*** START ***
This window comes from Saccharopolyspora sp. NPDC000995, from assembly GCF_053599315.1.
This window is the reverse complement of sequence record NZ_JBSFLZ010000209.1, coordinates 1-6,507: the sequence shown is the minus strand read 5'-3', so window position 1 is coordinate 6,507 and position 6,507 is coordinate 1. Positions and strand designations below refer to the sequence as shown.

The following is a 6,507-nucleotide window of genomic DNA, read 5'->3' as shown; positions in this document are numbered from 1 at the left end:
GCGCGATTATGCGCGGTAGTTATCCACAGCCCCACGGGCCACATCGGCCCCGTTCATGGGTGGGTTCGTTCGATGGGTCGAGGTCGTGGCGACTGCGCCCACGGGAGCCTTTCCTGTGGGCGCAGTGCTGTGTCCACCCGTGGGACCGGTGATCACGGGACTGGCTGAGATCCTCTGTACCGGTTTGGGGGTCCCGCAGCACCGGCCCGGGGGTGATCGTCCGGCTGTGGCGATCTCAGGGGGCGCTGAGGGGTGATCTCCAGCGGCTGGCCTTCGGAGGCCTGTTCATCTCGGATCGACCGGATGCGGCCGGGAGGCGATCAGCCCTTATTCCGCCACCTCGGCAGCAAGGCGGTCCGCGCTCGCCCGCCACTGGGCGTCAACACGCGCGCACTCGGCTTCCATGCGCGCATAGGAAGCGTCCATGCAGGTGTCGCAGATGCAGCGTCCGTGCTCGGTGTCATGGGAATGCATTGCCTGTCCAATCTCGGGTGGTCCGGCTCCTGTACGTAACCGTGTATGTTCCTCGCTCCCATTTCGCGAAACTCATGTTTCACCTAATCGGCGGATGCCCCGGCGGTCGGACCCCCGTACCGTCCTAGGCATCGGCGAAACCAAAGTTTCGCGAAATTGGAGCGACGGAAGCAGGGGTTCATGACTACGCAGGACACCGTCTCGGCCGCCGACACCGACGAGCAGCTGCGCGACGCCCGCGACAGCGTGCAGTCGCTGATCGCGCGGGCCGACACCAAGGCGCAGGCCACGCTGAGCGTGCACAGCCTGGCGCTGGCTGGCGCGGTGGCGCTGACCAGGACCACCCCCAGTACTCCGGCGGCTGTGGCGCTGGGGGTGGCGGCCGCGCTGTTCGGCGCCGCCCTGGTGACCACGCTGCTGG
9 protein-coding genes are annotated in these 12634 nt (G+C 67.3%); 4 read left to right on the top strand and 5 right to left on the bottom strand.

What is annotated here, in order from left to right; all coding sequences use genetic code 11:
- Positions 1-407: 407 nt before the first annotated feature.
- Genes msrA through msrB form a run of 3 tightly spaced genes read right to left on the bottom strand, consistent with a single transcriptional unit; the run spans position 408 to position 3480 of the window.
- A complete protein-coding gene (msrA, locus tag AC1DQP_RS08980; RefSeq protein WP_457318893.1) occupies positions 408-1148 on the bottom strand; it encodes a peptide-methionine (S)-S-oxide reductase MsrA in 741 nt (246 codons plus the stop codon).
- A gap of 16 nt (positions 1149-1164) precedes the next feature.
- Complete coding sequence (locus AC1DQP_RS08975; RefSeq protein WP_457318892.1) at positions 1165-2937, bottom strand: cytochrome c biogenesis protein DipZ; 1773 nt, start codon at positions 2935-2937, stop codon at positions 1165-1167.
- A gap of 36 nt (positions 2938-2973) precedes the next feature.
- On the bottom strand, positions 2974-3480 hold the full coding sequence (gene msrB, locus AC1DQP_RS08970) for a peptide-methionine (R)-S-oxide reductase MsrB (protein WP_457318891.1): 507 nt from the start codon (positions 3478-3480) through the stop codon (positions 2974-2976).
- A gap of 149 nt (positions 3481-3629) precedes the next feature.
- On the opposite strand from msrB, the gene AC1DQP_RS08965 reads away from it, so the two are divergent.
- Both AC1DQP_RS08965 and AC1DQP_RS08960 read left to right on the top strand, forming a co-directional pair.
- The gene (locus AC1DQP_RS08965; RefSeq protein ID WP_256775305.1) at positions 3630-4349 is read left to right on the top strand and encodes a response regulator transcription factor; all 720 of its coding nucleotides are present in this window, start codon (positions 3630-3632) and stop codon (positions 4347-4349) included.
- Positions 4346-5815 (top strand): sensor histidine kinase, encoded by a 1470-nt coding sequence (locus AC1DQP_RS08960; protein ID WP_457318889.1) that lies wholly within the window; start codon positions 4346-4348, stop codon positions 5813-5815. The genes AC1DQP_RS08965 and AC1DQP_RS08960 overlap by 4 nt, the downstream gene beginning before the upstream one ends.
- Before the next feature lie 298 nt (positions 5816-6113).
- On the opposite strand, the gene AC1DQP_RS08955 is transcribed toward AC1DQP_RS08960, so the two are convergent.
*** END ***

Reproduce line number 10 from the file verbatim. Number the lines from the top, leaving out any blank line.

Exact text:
- A gap of 16 nt (positions 1149-1164) precedes the next feature.